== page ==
Gerald May 1: Spiritual Direction

“Besides differing from psychotherapy in intent, content, and basic attitude, spiritual direction is generally surrounded by a characteristic atmosphere that is seldom encountered in any other interpersonal relationship. As one person put it, ‘Being in spiritual direction is just like being in prayer, only there’s someone with me in it.’”

—Gerald G. May in Care of Mind/Care of Spirit: A Psychiatrist Explores Spiritual Direction (HarperSanFrancisco, 1982), p. 113.

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When I took down Dr. May’s book Care of Mind/Care of Spirit from my bookshelf and opened it, a bulletin from September 1990 fell out. It mentioned a book group at my church that had been reading Care of Mind/Care of Spirit. There were no marks in the book, so I knew I had not read it. This happened more than thirty years ago, two months before I went into recovery.

In the previous year, our book group had read May’s book Addiction and Grace. For some reason, at that time I was not ready to hear May’s words; but on this day it was different. In 1990, I was becoming a missionary member from my church, going out to start another Episcopal church in a new part of our city. Alas, May’s book would have been helpful in starting a new congregation as I began a life in recovery, and even more so nine years later when I was studying to become a deacon.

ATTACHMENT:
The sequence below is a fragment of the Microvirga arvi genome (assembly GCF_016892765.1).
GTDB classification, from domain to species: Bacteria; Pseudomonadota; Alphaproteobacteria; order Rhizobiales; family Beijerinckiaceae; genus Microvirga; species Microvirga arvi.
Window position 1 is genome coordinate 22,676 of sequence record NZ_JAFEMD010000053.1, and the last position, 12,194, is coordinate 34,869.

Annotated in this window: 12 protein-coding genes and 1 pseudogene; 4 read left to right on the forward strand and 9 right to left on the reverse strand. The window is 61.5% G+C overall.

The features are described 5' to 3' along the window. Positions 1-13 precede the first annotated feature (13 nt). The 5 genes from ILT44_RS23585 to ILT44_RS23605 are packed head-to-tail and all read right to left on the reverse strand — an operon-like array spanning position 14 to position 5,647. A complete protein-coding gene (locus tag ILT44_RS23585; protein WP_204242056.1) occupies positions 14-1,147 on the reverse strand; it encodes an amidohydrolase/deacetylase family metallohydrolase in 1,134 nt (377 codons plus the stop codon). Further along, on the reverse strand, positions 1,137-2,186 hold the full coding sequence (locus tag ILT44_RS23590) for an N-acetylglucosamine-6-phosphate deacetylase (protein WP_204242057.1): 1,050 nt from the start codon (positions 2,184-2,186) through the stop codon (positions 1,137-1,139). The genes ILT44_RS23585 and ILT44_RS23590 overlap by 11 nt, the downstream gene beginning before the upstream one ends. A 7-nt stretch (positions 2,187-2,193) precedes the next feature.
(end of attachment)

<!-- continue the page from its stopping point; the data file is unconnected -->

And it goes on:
This has been one of the best books I have read about spiritual direction. Dr. May emphasizes how spiritual direction is different from his own highly effective psychotherapy. In therapy, the director or caregiver “hopes to encourage more efficient living in the prevailing culture, seeking to bolster an individual’s capacity to achieve a sense of autonomous mastery over self and circumstances.” Spiritual direction “seeks liberation from attachments and a self-giving surrender to the will of God.”

This means that at some point spiritual direction may stand in opposition to many of the cultural standards and values supported by psychotherapy. May skillfully writes about how a spiritual director is constantly seeking out rabbit holes or traps that the directee may be encountering while at the same time looking for God in his or her life. May also reminds us that the real healer is God, and that the director and directee are merely channels.

May cautions spiritual directors about how easy it is to become distorted in our roles, “playing God.” This is a book I keep as close to me as possible while doing direction. I sometimes have to avoid obsessing about what May would say about something that comes up in a meeting. Then, after the time together, I hurry to look up the appropriate chapter. But, of course, May would say that our job is not to worry at that moment about what we say, but to concentrate solely and “most soulfully” on connecting this person to God during that moment!


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